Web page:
More than 100 UN member-states have finally agreed, following years of talks, to a draft of the first international UN treaty to protect the high seas, a fragile and vital treasure that covers nearly half the planet. After years of negotiations, negotiators from more than 100 countries completed the UN treaty – a long-awaited step that environmental groups say will help reverse marine biodiversity losses and ensure sustainable development.
Once adopted, the treaty will be legally binding on the member-states. Pending for 15 years. Aimed at conserving and ensuring the sustainable use of ocean biodiversity, this treaty’s draft was agreed upon on Saturday, a day after the original deadline, in New York after 15 years of negotiation.
Among the contentious issues was an agreement to share the benefits of “marine genetic resources” used in biotech and other industries, dragging out the talks.
In June 2022, UN Secretary-General Antonio Guterres had declared an “ocean emergency” at the UN Ocean Conference in Portugal, citing threats to the world’s oceans.
What are the high seas?
High seas are oceanic areas beyond the Exclusive Economic Zones (EEZ) — beyond 200 nautical miles from the coastlines — of the countries. They are under the jurisdiction of no country.
High seas comprise more than 60% of the world’s oceans, and nearly half the planet’s surface.
Only about 1% of the high seas are currently protected.
Nearly 10% of marine species are facing the risk of extinction, according to the International Union for Conservation of Nature (IUCN). Oceans regulate global climate in — providing oxygen for human and animal life, driving weather systems and storing about 25% of the carbon dioxide generated by human activities.
The legally binding pact to conserve and ensure the sustainable use of ocean biodiversity, under discussion for 15 years, was finally agreed after five rounds of protracted UN-led negotiations.
The treaty is seen as a crucial component in global efforts to bring 30 percent of the world’s land and sea under protection by the end of the decade, a target known as “30 by 30” agreed in Montreal, Canada, in December last year.
The treaty will also oblige countries to conduct environmental impact assessments of proposed activities on the high seas.
Economic interests were a major sticking point throughout the latest round of negotiations, which began on February 20, with developing countries calling for a greater share of the spoils from the “blue economy”, including the transfer of technology.
An agreement to share the benefits of “marine genetic resources” used in industries like biotechnology also remained an area of contention until the end, dragging out talks.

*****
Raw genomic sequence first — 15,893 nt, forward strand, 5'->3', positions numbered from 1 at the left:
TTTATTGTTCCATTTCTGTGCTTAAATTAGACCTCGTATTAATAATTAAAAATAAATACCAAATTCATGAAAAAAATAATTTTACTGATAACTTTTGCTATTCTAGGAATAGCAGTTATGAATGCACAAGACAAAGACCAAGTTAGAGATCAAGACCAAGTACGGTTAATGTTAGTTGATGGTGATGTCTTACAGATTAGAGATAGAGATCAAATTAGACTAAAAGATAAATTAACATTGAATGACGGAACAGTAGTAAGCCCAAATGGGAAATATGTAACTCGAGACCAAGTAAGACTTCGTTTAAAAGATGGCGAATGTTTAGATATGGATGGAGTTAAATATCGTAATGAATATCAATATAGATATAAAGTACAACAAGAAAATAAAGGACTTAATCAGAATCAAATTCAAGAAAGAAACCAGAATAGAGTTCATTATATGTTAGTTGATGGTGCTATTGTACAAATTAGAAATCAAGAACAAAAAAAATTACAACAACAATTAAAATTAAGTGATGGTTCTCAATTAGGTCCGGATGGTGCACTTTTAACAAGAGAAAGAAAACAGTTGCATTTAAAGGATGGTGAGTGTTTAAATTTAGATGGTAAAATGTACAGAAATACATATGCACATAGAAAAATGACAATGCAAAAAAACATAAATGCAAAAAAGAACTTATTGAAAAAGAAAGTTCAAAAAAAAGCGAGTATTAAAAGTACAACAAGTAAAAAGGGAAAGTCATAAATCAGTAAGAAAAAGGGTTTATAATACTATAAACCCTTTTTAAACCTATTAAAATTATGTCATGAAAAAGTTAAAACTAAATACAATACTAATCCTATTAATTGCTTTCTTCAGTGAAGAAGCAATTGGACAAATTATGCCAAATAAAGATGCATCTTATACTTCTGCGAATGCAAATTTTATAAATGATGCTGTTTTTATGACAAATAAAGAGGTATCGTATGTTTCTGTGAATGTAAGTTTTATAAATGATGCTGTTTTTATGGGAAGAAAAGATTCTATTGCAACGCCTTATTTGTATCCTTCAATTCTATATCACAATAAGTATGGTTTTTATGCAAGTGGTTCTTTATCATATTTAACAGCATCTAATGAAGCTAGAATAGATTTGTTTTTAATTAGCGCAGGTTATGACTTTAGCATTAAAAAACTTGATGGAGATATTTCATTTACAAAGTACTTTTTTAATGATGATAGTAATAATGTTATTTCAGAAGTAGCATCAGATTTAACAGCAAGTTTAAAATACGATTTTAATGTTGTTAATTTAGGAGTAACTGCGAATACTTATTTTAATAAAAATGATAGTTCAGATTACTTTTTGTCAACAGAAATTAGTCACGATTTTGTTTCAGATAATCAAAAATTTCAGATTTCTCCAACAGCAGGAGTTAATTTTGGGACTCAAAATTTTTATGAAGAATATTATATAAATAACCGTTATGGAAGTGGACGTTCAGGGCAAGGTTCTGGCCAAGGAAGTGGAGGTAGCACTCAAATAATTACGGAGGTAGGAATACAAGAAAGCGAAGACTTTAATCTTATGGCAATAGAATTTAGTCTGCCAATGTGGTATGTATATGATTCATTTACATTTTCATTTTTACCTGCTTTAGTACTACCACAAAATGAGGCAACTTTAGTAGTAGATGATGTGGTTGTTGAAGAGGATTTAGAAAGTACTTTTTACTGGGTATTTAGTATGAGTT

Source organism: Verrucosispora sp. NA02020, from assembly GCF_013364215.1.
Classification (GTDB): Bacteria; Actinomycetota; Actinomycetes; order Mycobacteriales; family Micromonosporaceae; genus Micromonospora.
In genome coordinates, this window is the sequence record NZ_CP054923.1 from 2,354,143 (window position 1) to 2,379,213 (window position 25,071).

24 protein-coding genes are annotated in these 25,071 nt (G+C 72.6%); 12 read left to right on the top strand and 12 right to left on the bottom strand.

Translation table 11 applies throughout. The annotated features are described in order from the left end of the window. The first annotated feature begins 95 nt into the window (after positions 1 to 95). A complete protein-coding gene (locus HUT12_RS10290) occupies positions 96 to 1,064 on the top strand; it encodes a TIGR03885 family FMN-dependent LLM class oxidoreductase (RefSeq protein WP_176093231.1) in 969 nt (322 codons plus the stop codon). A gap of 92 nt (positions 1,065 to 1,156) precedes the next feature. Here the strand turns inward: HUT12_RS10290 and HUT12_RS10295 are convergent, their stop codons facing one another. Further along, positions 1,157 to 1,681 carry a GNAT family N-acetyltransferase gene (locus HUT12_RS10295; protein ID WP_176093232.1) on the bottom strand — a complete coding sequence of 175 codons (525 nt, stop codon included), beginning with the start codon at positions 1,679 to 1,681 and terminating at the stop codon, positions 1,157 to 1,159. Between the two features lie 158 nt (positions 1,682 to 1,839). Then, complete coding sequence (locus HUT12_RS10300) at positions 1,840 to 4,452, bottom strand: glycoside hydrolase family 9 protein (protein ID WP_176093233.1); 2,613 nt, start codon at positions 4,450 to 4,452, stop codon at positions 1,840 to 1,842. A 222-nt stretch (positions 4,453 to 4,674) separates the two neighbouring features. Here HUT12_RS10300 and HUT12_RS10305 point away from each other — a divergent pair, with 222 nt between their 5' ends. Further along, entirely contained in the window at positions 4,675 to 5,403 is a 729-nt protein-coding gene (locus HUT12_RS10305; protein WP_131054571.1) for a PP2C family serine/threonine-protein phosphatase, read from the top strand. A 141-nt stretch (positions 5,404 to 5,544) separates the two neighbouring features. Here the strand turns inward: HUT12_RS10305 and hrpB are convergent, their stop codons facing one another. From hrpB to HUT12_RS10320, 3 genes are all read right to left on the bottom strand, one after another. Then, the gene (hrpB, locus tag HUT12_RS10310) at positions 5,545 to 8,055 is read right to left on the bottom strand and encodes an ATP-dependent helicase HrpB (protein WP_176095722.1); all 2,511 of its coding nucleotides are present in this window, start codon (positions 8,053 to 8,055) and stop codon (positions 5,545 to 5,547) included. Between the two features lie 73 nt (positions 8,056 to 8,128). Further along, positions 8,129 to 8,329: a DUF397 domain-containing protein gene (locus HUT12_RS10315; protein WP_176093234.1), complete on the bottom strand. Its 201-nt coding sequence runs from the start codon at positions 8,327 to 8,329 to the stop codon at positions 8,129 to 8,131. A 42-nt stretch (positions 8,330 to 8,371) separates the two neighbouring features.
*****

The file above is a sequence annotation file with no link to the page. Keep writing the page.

What are high seas?
The high seas begin at the border of countries’ exclusive economic zones, which extend up to 370km (200 nautical miles) from coastlines. Beyond that point, the seas are under the jurisdiction of no country.
Even though the high seas comprise more than 60 percent of the world’s oceans and nearly half the planet’s surface, they have long drawn far less attention than coastal waters and a few iconic species.
Ocean ecosystems create half the oxygen humans breathe and limit global warming by absorbing much of the carbon dioxide emitted by human activities. But they are threatened by climate change, pollution and overfishing.
Only about 1 percent of the high seas are currently protected.
‘Victory for multilateralism’
UN Secretary-General Antonio Guterres commended the delegates, according to a spokesperson, who said the agreement was a “victory for multilateralism and for global efforts to counter the destructive trends facing ocean health, now and for generations to come”.
“It is crucial for addressing the triple planetary crisis of climate change, biodiversity loss and pollution,” a UN statement said.
Greenpeace says 11 million square km (4.2 million square miles) of ocean needs to be put under protection every year until 2030 to meet the target.
“Countries must formally adopt the treaty and ratify it as quickly as possible to bring it into force, and then deliver the fully protected ocean sanctuaries our planet needs,” said Laura Meller, a Greenpeace oceans campaigner who attended the talks.
“The clock is still ticking to deliver 30 by 30. We have half a decade left, and we can’t be complacent.”